Basalt Mtn. burn expected to ignite today
Don’t panic if you see smoke rising from between the developed area of Missouri Heights and the west side of Basalt Mountain today and Wednesday – the fire will be by design, not accident.
Firefighting crews with the U.S. Forest Service and Bureau of Land Management hope to torch 1,000 acres over the two days in an effort to reduce the potential threat of an uncontrolled wildfire.
Crews have already started small fires to help establish the perimeter. That process is called black-lining, according to Hal Coombs, an officer with the Upper Colorado River Interagency Fire Management Unit in Rifle.
He said the fire will produce a lot of smoke, but observers probably won’t see flames jumping among the Gambol oak that dominates the hillside. There is a possibility that the smoke will settle into the lower elevations of the Roaring Fork Valley, so people with health problems should be prepared.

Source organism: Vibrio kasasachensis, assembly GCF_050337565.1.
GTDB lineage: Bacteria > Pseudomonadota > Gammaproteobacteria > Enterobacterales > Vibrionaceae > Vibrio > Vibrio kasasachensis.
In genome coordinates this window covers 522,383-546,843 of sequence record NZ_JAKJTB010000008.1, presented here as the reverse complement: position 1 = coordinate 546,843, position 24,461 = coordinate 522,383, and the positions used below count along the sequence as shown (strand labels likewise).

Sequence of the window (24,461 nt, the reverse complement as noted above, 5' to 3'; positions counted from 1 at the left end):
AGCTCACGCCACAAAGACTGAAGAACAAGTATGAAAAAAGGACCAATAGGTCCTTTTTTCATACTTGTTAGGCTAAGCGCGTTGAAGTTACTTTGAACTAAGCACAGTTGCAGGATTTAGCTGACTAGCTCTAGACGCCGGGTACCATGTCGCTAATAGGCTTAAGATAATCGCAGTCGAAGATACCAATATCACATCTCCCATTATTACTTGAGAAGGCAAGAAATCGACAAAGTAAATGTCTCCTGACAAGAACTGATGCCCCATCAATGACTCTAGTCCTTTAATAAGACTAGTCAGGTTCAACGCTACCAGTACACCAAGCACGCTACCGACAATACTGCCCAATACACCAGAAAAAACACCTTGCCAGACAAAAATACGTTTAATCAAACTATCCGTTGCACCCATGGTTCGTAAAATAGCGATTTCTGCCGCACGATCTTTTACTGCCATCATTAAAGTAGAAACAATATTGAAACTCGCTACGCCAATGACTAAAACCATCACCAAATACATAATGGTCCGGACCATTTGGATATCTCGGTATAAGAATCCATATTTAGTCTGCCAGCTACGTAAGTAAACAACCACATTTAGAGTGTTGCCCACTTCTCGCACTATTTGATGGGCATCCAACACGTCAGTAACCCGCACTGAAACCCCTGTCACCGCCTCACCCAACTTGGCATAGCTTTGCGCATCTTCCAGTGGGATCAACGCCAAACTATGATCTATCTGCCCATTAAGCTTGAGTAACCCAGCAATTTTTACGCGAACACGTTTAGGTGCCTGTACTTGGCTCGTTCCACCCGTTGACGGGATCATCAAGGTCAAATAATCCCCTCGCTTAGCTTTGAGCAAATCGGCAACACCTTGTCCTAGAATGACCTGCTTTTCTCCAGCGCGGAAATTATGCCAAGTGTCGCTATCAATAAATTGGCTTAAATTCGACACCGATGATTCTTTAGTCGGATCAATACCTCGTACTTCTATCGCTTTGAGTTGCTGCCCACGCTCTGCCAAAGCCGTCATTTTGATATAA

The Roaring Fork Prescribed Burn, as the feds are formally referring to the Basalt Mountain project, will coincide with the 1,000-acre Cache Creek prescribed burn, 15 miles south of Rifle.
The purpose of the fires is to reduce the height in the stands of brush so that fires cannot spread as easily, according to a press release from the fire management headquarters. The burn will also stimulate new growth in grasses and shrubs that will benefit wildlife.
Coombs said a team of about 20 firefighters will work the fire today. They will set fires within the perimeter established by the black lines and natural barriers.
The prescribed burn is expected to continue next year. A total of about 3,000 acres, an area equal to Snowmass ski area, will be targeted.
Although the fire is expected to die down at night, when the humidity rises, firefighters will remain on patrol.
After two years of planning, the project almost had to be postponed this year because of weather conditions. The fire couldn’t be started earlier because there was still snow on parts of the slopes. The burn area is between 7,500 and 8,500 feet in elevation.
All the recent precipitation also created problems. “We’re starting to green up a little bit,” said Coombs. Nevertheless, the conditions are still within the parameters needed for a successful project, he said.
Scott Condon’s e-mail address is email@example.com
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